I am the current Vice-President of the International Society of Christian Apologetics. I am an adjunct faculty member at Southeastern Baptist Theological Seminary, Capital Theological Seminary, and Columbia Evangelical Seminary. I also travel to teach at Nueva Providencia: Instituio Biblico Reformando in Medellin, Colombia. I am the author of several books including Defending Inerrancy: Affirming the Accuracy of Scripture for a New Generation and Hermeneutics as Epistemology: A Critical Assessment of Carl F. H. Henry’s Epistemological Approach to Hermeneutics. I have been recognized in Christianity Today and World Magazine for my authored and co-authored books.
This is my personal website and blog. It is focused on a “Vision for Confessional Theology and Apologetics.” My conviction is that Jesus Christ is Lord, and for that reason, present-day evangelicals should be thoughtful and intentional to express and defend the gospel in the twenty-first century context.
My primary focus is to write and address theology and apologetics, but also from time to time, I will address social, ethical, cultural, church, and practical issues. It is my belief that because Jesus Christ is Lord of all, we as God’s redeemed people are called to engage each aspect of society with the mind, compassion, love, and grace of Christ, for the furtherance of the gospel and the glory of God.
My goal with this website is to purposefully and thoughtfully create an avenue to defend the gospel of Jesus Christ through apologetics and evangelism. My goal is to edify believers and strengthen the local church. If you are a person who is interested in seeing how confessional theology and apologetics applies to our present-day culture and church, this website and blog is for you.
I plan to post throughout the week. The best and easiest way to make sure you do not miss any of my material is to subscribe to the website via email (sign-up on the main page for updates).
I was born and raised in Salem, Iowa. I grew up in a small town where my mother worked hard in a local factory and my father operated a farm and ran a small business. I was not raised in a Christian home. By the time I was in middle school, I was on a path that was explicitly and openly opposed to the gospel of Jesus Christ.
Shortly after finishing middle school, I was invited to a church camp where I heard and responded to the gospel. Immediately upon returning home, I was bombarded with numerous objections to Protestant Christianity from Roman Catholics, secularists, friends, and family. During that time, I learned how to “set Christ apart as Lord” and “defend the faith once for all given unto the saints.”
Throughout my high school years, I was still required to defend the faith (even though I didn’t know I was doing apologetics) because I received numerous objections to Christianity as I tried to evangelize my lost friends. After high school, I left for Bible College and Seminary. This time in my life also presented a crossroads in my attempt to preach the gospel in our secular age. Two examples will suffice. First, while living in Chicago, I was bombarded with objections from secularists, world religions, and cultists. Second, on a mission trip to New Orleans, I struck up a conversation with a Muslim man, who took my own Bible and attempted to demonstrate that Christianity was false. In short, I either needed to get answers or stop sharing my faith in Christ.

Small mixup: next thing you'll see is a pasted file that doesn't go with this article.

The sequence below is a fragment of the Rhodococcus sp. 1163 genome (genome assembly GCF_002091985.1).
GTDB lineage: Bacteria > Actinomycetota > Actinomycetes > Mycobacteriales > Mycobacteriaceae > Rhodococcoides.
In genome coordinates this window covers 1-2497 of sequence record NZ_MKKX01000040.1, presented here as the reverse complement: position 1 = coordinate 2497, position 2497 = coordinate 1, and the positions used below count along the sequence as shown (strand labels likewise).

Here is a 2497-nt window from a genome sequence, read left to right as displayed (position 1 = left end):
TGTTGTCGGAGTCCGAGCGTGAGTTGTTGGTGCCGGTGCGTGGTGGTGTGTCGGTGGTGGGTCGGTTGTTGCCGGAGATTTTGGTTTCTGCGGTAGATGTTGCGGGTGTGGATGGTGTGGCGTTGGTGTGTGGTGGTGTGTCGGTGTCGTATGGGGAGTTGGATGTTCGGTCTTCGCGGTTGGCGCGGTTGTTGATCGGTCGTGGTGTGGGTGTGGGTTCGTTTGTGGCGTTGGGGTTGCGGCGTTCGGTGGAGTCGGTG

Following these events, I began to read books by Francis Schaeffer, Norman Geisler, Ravi Zacharias, Carl F. H. Henry, Cornelius Van Til, Ronald Nash, John Frame, R. C. Sproul, and numerous other Christian apologists. I also continued to study theology and the original languages with the hope of becoming a pastor and expository preacher. Some of my favorite expositors included men like Martyn Lloyd Jones, John MacArthur, Erwin Lutzer, Alistair Begg, and Mark Dever.
These dual influences manufactured an apologist as pastor and pastor as apologist mentality in me. Throughout college and seminary, I spent most of my time preaching and engaging a wide range of people, both inside and outside the church, in apologetics and biblical theology. I soon realized modernity presented a unique battle for the heart, mind, and soul of Christianity; both inside and outside the local church. Formattable apologists, such as Carl F. H. Henry in particular, led me to see the need for engaging the “gods of this age” with the “God of the ages.”
My doctoral studies primarily focused upon philosophy of religion, religious epistemology, and hermeneutics. I wrote my doctoral dissertation on Carl F. H. Henry titled: Hermeneutics as Epistemology: A Critical Assessment of Carl F. H. Henry’s Epistemological Approach to Hermeneutics. Beyond completing the Ph.D., I also completed a Th.M. in Greek and New Testament at Southeastern Baptist Theological Seminary. I also completed an undergraduate and graduate degree at Southern Evangelical Seminary. I currently teach adjunctly as various seminaries. I teach theology, philosophy, apologetics, New Testament, hermeneutics, and Greek. I also speak in various churches and conferences throughout the country.
My wife is one of the greatest joys of my life. Molly and I have been married for four years. I admire her for numerous reasons and believe she is one of God’s greatest gifts in my life. She is a graduate of NC State and the University of South Carolina. Molly currently works as a Speech-Language-Pathologist in Wake Forest, NC. Best of all, in our free time we enjoy spending time with our two Labrador retrievers, Wrigley and Bailey.
Listen To My Testimony
This is a personal blog. The opinions I express here do not necessarily represent those of my employer(s) or my church. The opinions expressed by my guests do not necessarily represent my own opinion.